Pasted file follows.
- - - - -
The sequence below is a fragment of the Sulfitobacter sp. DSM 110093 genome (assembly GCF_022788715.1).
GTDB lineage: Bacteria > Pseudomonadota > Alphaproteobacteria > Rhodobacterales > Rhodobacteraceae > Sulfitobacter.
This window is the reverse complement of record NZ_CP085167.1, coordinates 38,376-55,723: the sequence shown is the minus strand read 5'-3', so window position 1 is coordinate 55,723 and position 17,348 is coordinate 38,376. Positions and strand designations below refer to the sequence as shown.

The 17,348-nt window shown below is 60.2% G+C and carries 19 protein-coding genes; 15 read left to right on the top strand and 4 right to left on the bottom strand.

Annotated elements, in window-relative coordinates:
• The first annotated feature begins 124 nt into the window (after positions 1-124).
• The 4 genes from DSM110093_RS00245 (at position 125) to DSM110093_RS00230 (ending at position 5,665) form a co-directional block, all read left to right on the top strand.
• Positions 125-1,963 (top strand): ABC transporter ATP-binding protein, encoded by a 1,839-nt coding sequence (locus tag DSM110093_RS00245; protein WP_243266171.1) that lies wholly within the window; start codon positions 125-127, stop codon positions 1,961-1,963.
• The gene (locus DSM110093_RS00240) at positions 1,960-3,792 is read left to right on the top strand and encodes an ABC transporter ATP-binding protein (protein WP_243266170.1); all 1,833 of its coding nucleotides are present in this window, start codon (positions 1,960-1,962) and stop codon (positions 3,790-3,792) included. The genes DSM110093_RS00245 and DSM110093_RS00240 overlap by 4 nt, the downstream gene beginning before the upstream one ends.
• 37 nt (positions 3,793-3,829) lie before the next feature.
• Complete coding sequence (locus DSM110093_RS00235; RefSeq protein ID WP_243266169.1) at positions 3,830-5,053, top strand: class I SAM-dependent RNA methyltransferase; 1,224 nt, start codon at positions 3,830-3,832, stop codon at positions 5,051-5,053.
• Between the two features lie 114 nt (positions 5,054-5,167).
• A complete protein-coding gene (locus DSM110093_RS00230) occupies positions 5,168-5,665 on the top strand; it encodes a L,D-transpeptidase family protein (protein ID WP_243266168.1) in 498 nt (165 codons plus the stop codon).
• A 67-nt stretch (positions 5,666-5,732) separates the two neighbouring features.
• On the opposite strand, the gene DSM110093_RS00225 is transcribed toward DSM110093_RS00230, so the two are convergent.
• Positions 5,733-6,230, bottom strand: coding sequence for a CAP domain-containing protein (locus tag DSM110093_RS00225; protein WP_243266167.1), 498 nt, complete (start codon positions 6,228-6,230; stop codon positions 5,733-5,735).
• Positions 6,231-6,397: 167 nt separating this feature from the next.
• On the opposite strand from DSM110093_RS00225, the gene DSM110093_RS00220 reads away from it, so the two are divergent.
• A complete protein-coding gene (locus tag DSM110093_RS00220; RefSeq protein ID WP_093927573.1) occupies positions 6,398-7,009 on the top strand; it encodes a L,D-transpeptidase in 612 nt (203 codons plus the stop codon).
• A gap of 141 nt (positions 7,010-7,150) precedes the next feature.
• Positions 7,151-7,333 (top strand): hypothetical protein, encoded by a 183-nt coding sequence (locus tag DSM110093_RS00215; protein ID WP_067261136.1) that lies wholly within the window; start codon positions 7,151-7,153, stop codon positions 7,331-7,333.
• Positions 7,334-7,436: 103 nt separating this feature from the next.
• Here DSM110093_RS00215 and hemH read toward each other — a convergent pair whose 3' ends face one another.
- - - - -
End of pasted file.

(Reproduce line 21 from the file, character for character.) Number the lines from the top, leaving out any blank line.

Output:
• Positions 7,151-7,333 (top strand): hypothetical protein, encoded by a 183-nt coding sequence (locus tag DSM110093_RS00215; protein ID WP_067261136.1) that lies wholly within the window; start codon positions 7,151-7,153, stop codon positions 7,331-7,333.